For companies who rely on remote workforces, these collaboration tools are the ultimate communication in workplace elasticity. The workplace is now virtual, accessible anywhere at any time.
There are other benefits besides elasticity. Knowing you can access assignments and read previous communications at any time may allow remote workers to dig and focus on tasks for long periods of time without fear of missing an email. These systems automatically harvest communication exchanges, so there are records of what was said when, eliminating confusion, and improving efficiency.
The Challenges Of Organizational Communication
There are two substantial communication challenges for employers who rely on collaborative technology to run the business. First and foremost, you have to have your communication game together. Onboarding new employees can be confusing for newcomers to the collaborative paradigm. So having full documentation of the portal, of your employees’ job descriptions, assignments and remote workplace do’s and don’ts is essential.
The other problem with these portals is something that might be termed “chat churn.” The bigger the group communicating, the more posts, the more questions, the more anecdotes. No doubt all these exchanges can be useful – but also unproductive. Logging in to the collaborative workplace portal and seeing that there 200 chat posts are in a queue is never fun. It gets worse when none of those posts are relevant to you.
Still, those posts may be relevant to someone else in the workgroup. It’s advisable to remind employees that not all issues need to broadcast widely and that if they have a specific question for a particular person in the company, sending an individual message may be the best way to go for all involved.
One of the downsides of the mania for collaborative platforms and texts, instant messages, tweets, posts and emails, is that making a phone call—the most direct, precise and flexible form of communication this side of a face-to-face meeting—has become a lost art.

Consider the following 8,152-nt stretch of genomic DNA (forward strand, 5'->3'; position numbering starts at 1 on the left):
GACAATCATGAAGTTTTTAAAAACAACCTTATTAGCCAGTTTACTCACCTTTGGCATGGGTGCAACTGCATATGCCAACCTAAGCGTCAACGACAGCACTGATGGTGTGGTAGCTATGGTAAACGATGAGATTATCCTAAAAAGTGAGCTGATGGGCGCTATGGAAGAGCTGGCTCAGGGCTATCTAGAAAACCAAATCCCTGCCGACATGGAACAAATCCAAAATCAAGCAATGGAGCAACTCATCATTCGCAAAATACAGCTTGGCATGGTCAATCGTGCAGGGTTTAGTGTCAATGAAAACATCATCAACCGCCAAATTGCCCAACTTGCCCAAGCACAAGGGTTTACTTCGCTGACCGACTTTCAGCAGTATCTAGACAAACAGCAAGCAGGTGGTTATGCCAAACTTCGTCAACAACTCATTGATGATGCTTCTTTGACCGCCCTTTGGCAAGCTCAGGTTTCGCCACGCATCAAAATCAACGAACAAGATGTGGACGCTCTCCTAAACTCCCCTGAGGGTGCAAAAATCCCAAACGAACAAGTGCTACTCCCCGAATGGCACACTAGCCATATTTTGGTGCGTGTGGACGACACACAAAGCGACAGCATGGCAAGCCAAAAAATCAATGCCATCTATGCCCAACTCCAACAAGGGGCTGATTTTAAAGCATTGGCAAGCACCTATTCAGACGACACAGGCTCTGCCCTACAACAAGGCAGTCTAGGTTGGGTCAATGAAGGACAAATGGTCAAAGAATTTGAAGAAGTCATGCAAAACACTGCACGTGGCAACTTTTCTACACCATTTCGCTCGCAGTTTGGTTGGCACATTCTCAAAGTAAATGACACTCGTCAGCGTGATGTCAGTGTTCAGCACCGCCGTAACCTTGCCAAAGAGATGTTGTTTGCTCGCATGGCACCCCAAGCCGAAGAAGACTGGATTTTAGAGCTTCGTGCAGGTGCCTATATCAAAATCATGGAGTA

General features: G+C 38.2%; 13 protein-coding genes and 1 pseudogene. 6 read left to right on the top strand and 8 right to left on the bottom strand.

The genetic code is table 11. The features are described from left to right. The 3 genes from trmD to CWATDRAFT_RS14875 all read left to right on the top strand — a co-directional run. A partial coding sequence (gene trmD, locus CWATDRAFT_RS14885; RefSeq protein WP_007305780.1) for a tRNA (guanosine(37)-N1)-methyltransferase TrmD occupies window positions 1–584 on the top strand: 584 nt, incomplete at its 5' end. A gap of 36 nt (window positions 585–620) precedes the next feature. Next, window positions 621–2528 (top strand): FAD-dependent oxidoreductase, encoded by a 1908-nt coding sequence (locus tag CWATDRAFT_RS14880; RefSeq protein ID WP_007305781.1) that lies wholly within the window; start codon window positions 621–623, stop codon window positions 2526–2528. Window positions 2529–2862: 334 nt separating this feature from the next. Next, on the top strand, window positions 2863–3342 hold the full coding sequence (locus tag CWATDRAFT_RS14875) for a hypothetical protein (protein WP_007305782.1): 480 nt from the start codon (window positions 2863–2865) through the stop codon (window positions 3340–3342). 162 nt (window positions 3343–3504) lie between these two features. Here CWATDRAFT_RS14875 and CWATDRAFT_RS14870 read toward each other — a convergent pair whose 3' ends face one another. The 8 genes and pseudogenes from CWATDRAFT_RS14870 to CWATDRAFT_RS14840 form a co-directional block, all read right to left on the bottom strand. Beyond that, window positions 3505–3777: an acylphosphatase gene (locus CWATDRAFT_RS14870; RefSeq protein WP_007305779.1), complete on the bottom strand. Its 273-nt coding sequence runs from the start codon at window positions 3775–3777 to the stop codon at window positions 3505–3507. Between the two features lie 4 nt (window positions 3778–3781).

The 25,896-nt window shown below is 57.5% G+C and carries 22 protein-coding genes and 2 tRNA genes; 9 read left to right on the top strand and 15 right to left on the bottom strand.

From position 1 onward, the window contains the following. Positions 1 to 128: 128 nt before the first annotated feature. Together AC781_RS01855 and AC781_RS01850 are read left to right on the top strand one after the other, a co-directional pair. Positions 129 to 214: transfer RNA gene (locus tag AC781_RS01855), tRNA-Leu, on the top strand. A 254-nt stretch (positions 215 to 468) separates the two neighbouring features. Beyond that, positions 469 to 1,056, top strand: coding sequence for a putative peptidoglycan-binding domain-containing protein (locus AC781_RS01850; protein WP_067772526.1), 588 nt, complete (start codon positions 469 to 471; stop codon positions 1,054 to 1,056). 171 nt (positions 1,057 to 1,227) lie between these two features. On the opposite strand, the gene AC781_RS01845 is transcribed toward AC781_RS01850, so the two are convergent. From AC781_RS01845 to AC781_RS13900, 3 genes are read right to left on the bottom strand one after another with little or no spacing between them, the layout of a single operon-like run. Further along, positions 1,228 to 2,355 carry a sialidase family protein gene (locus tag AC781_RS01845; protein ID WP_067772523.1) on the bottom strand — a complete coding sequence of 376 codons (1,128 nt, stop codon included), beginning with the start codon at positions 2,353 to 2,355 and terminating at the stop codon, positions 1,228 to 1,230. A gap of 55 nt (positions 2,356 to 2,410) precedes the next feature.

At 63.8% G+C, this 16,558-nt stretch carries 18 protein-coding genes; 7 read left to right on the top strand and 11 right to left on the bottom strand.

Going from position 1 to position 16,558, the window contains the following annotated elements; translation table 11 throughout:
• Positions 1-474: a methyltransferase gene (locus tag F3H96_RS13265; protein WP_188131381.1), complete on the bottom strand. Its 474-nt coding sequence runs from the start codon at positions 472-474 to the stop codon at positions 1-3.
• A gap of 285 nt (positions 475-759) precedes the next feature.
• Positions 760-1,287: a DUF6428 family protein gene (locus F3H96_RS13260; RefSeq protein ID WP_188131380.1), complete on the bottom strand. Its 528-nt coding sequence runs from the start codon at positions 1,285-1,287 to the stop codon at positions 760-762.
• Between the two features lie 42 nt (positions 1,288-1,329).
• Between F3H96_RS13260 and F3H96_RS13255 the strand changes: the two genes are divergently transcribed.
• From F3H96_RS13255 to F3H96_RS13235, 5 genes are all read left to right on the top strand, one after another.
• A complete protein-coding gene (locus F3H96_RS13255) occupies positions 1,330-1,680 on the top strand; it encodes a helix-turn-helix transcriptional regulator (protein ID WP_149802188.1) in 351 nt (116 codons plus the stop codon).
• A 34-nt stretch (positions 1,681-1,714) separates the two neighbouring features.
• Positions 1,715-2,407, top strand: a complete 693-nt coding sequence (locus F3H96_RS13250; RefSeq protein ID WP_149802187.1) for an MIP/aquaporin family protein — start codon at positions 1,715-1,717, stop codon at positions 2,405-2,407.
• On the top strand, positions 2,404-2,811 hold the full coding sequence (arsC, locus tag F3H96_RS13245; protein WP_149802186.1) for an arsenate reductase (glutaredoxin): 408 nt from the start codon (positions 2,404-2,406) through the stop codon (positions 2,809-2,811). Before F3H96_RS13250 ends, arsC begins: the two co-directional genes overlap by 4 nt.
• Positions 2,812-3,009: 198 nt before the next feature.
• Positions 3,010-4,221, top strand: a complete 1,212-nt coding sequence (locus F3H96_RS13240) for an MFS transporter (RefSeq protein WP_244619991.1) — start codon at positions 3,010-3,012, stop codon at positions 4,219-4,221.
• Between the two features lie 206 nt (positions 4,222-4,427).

For some millennial and generation Z employees, it’s never been a regular part of their communication arsenal. For workers who live on different continents, it makes perfect sense to avoid phone calls. For the traditional workplace though, having employees who are downright phone call phobic can be a serious communication problem.
So if you have younger employees on staff, it’s actually worth spending time revisiting the joy of telephonic communication.
You don’t need to lecture or preach. You can even make it fun. Give them a handout, or send out a memo.
The Top Ten Reasons to Make Work Phone Calls that Will Blow Your Mind.
- Some old media, like vinyl, is cool. Phones calls belong in this category. Trust us.
- If there’s a work emergency that requires two people in different locations to exchange verbal information to resolve the crisis, nothing is faster than a phone call.
- Actually, telepathy is faster. If you are telepathic, go for it.
- That old guy, Peter, who works in near the copy machine and is the go-to guy for rebooting our servers? He is over 50 and doesn’t have kids. So he’s never texted in his life. If we need a reboot, call him! There is no guarantee he’ll see the text you send him promptly. Or ever.
- When you call a person—say, like that guy Peter by the copy machine— because you need help solving an emergency, and they answer the phone, well, that is a beautiful moment. A solution to the crisis is at hand. Your heart will lift. Your face will expand into a smile. A solution to the emergency is at hand. Experience it.
- When the person you need to contact doesn’t answer your call, you can slam your phone down just like actors do in the movies. This is often a therapeutic moment of release. You can’t slam a text. And if you do slam that smartphone down, you are going to crack your screen, and that will really be a bummer.
- If you have a thorny issue, a conflict or disagreement with a co-worker, texting or emailing isn’t always the ideal way to work through things. Sometimes a conversation—a phone conversation—can resolve things far more quickly than a lengthy email exchange. Also, that email back-and-forth leaves a paper—okay, digital—trail, which may or may not be a good thing (especially, if things get heated, or it turns out you are in the wrong).
- If you missed the point of #7, it’s that phone calls are really efficient.
- Phone calls can lead to spontaneous conversation and discovery—the freeform flow of dialogue often leads to new topics of discussion and new revelations. In other words, making a phone call may result in unintended, mutually beneficial exchanges—exchanges of humor, updates on a new vinyl release, or sharing the fact that someone just brought two dozen donuts into the kitchen.
- Calling a boss with a “just to let you know” update is another way to let them know you are invested in improving communication in the workplace. If it feels like you are brown-nosing, don’t do this. But if there’s an issue you know your boss is concerned about, calling conveys urgency and can be a tool for bonding.